Entomologists are often accused of failure to grow up. As adults, Entomologists maintain the same childhood fascination for insects. Entomologists like to share their fascination with others. In 1910, Władysław Starewicz was Director of the Museum of Natural History in Kovno, Lithuania. He made 4 live action videos for the museum. His fifth was to be a battle between stag beetles. However, the beetles are nocturnal and were uncooperative under the bright film lights. (They went to sleep).
Not to be denied, Starewicz created a stag beetle battle using stop motion animation in his short film, Lucanus Cervus. (Lucanus cervus is a well known stag beetle.) For these films, Starewicz used wires and wax to pose beetles (and parts of beetles) for his film.
From 1910 until his death in 1965, Starewicz made many stop-action animation films in Russia and later, in France. His fascination with insects continued and he used insects as his subjects in many films. Perhaps his films were somewhat misunderstood by a general public that is often squeamish about (if not disgusted by) insects. Eric Schneider has an interesting article on the film career of Starewicz in AWM. Starewicz was at the forefront of using insects as subjects in animated films for children, a trend that continues to this day.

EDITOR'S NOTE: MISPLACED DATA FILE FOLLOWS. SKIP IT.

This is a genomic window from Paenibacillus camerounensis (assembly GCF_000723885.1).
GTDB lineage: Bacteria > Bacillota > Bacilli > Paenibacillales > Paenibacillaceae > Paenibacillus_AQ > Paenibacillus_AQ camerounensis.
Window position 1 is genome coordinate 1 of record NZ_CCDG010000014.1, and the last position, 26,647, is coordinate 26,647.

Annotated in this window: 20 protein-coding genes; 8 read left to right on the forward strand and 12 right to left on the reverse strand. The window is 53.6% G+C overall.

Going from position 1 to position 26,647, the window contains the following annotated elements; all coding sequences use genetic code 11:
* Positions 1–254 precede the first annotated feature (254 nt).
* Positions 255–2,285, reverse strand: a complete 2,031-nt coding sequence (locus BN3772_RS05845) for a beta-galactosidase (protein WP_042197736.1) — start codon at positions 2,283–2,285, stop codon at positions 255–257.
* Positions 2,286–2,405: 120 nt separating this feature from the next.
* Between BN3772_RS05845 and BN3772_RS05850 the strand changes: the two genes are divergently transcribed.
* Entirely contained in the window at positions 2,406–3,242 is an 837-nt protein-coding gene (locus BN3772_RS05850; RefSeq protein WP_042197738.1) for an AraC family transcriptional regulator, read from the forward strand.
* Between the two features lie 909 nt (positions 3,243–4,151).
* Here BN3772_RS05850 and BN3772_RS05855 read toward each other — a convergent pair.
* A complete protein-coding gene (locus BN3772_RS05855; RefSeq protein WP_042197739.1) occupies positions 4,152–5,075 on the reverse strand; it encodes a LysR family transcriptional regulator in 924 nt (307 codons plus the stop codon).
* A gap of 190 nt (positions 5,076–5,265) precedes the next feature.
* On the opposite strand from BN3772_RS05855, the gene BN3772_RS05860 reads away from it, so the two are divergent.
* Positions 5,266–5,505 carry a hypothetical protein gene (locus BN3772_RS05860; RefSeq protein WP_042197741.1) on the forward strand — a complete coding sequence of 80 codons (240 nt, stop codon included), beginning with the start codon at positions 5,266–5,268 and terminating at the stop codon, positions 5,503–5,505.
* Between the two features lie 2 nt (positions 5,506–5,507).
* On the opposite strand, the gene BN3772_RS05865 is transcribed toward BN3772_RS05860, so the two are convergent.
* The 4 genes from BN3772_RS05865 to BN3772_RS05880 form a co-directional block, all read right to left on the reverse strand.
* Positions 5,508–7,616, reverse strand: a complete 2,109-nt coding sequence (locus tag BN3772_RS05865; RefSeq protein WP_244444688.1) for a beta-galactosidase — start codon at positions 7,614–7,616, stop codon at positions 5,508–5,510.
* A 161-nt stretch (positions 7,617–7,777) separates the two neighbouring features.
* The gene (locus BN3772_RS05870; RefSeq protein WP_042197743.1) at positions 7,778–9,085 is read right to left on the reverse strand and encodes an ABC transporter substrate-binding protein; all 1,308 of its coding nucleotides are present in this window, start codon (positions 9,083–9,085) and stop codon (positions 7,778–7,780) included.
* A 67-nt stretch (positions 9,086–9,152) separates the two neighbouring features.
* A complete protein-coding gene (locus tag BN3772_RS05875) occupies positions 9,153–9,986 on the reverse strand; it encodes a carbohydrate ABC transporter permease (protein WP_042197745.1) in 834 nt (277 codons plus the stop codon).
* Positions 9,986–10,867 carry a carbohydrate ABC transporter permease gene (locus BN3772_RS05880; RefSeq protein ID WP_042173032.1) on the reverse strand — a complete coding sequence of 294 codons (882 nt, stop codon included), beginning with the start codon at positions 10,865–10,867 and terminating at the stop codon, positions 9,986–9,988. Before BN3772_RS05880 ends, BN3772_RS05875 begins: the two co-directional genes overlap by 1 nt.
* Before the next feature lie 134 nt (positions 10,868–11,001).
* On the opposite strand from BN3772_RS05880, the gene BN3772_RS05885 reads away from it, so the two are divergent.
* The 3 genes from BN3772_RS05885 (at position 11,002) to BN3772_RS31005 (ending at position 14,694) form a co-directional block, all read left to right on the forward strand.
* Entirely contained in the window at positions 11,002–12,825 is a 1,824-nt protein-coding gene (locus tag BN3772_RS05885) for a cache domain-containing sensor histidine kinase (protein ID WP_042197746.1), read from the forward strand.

In 1911, Starewicz made a stop action film about Father Christmas climbing down from his Christmas tree to bring joy to the insects. The insects depicted are familiar and non-threatening to children as they engage in anthropomorphic activities. The original film was silent (sound technology was not then available). English subtitles were added to a version released in 1913. This version, available on Youtube, has added a music score. It is hard to believe that this film was made 100 years ago.
For the past several years, I have played this classic for my introductory Entomology class. I hope you enjoy this whimsical film.